The Campaign to Exterminate Muslims
IN FOCUS, 16 Apr 2018
8 Apr 2018 – The Israeli army’s wanton slaughter of unarmed Palestinians trapped behind the security barriers in Gaza evokes little outrage and condemnation within the United States because we have been indoctrinated into dehumanizing Muslims. Islam is condemned as barbaric and equated with terrorism. The resistance struggle against foreign occupation, whether in Afghanistan, Iraq or Gaza, sees Muslims demonized as the enemy. Muslims are branded as irrational and inclined to violence and terrorism by their religious beliefs. We attack them not for what they do but because we see them as being different from us. We must eradicate them to save ourselves. And thus we perpetuate the very hatred and counterviolence, or terrorism, that we fear.
Muslims in this age of racialized authoritarianism have been stripped of due process in our courts and are subject—as Abid Naseer and Haroon Aswat were in Britain before being extradited to the United States—to pretrial incarceration for years. They endure police brutality and secret trials, are convicted on secret evidence they cannot see and suffer long-term detention in solitary confinement, often in clandestine prisons known as black sites. They are kidnapped anywhere in the world and taken, hooded, drugged and shackled, to the secret sites. They are tortured through savage methods such as beatings, “walling,” sexual humiliation, close confinement, prolonged isolation, water dousing, electric shocks, waterboarding and so-called rectal rehydration. Their citizenships are revoked. Their communities and mosques are harassed, infiltrated and monitored by law enforcement. Muslim children are viewed as future terrorists. Muslim women as breeders of terrorists. Muslim men as dangerous. We are the maniacal Kurtz in Joseph Conrad’s “Heart of Darkness,” keeping the heads of “savages” on stakes outside our fortress and crying out “Exterminate all the brutes!”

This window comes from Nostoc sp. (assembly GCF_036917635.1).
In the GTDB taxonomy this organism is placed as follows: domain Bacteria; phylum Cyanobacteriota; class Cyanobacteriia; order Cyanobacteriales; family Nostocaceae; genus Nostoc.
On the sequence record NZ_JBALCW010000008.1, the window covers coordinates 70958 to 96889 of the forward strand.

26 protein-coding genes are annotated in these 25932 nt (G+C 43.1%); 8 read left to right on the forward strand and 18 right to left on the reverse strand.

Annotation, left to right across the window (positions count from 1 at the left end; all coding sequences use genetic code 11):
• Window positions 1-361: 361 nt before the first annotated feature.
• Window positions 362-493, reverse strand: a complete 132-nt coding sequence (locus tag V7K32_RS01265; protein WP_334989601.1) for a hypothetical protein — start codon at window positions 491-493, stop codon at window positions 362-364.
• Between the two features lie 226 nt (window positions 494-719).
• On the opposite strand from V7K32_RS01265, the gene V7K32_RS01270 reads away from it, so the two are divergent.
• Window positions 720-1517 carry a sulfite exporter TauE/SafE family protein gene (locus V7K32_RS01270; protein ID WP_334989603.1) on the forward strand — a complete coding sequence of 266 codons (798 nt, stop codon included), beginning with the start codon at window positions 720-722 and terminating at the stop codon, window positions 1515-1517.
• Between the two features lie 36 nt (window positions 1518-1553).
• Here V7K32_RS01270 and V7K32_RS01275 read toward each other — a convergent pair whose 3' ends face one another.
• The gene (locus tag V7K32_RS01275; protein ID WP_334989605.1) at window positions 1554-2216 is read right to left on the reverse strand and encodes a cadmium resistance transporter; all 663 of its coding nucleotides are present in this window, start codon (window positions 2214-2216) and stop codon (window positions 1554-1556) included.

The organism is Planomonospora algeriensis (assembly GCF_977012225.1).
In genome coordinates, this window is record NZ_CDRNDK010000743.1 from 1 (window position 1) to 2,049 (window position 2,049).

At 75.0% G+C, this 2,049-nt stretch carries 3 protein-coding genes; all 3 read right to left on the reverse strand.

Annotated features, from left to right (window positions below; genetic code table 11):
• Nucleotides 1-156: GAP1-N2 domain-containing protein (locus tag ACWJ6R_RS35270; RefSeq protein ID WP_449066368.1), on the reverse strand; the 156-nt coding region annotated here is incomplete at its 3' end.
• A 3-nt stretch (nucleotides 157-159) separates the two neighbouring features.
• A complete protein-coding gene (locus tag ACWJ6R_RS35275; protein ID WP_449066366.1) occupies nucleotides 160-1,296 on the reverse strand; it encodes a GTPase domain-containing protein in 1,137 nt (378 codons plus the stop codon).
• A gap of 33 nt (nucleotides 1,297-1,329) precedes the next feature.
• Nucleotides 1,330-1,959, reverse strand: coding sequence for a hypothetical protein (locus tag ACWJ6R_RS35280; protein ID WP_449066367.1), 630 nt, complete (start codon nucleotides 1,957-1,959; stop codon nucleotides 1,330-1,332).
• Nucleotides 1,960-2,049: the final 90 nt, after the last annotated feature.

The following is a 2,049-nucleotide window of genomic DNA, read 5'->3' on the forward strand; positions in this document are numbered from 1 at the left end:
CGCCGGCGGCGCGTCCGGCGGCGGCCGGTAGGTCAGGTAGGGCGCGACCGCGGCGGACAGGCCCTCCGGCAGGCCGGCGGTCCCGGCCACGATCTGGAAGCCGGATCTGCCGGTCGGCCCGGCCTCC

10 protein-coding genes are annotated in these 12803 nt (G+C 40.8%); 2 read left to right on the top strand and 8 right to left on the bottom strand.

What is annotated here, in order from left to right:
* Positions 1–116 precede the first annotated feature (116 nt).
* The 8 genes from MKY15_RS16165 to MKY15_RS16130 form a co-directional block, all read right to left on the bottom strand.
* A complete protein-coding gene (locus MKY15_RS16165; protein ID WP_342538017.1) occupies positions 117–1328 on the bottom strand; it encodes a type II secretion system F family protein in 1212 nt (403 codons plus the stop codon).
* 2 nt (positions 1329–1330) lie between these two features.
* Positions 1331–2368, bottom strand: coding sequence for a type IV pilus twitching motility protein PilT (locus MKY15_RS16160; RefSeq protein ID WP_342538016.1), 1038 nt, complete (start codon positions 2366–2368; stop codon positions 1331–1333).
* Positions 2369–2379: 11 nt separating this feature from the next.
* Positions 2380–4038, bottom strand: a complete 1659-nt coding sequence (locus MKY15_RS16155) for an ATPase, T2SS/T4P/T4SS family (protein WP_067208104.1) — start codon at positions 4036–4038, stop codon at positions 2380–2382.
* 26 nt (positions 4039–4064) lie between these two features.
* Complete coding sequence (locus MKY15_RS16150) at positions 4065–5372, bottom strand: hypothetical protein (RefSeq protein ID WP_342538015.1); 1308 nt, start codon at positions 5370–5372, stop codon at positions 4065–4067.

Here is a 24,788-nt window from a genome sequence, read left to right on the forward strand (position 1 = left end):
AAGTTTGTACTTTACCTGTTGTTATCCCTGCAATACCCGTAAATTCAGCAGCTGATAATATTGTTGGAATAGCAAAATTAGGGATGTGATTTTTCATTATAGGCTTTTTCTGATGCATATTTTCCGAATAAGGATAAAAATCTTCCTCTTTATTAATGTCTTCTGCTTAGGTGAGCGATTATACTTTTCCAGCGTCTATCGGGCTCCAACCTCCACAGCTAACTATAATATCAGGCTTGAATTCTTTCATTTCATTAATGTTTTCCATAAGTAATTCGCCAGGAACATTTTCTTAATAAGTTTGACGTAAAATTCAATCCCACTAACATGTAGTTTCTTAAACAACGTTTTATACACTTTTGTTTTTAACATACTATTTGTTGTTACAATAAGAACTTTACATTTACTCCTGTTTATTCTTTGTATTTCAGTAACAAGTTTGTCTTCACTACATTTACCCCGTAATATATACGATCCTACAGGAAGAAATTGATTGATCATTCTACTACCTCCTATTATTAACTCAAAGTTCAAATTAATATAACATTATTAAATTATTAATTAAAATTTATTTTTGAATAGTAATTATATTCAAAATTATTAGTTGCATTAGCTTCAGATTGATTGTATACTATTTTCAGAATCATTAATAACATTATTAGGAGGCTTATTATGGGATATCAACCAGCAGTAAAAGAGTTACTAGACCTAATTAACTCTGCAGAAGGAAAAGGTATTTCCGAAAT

We have declared a worldwide war on Muslims. Muslims, who read us better than we read ourselves, are rising up to resist. Hundreds of thousands of Muslims in the Middle East have been butchered since our invasion of Afghanistan. Iraq, Afghanistan, Syria and Libya have been destroyed as viable states. Millions of Muslims have been displaced or are refugees. And when desperate Muslim families attempt to flee to Europe or the United States from the hell we created in the Middle East, they are thrown into displacement camps or turned back and branded as disease carriers, thieves, rapists, barbarians and terrorists. Islamic culture and religion in our Manichean narrative have been shorn of all nuance, humanity, complexity and depth. Islam has been replaced by a xenophobic cartoon version, an image that, to use the words of Frantz Fanon, is the “quintessence of evil.” We respond to the crisis we created out of ignorance, self-exaltation and racism.
As the imprisoned poet Syed Talha Ahsan writes:
is to erase an image
off a mirror:
just a gaping hole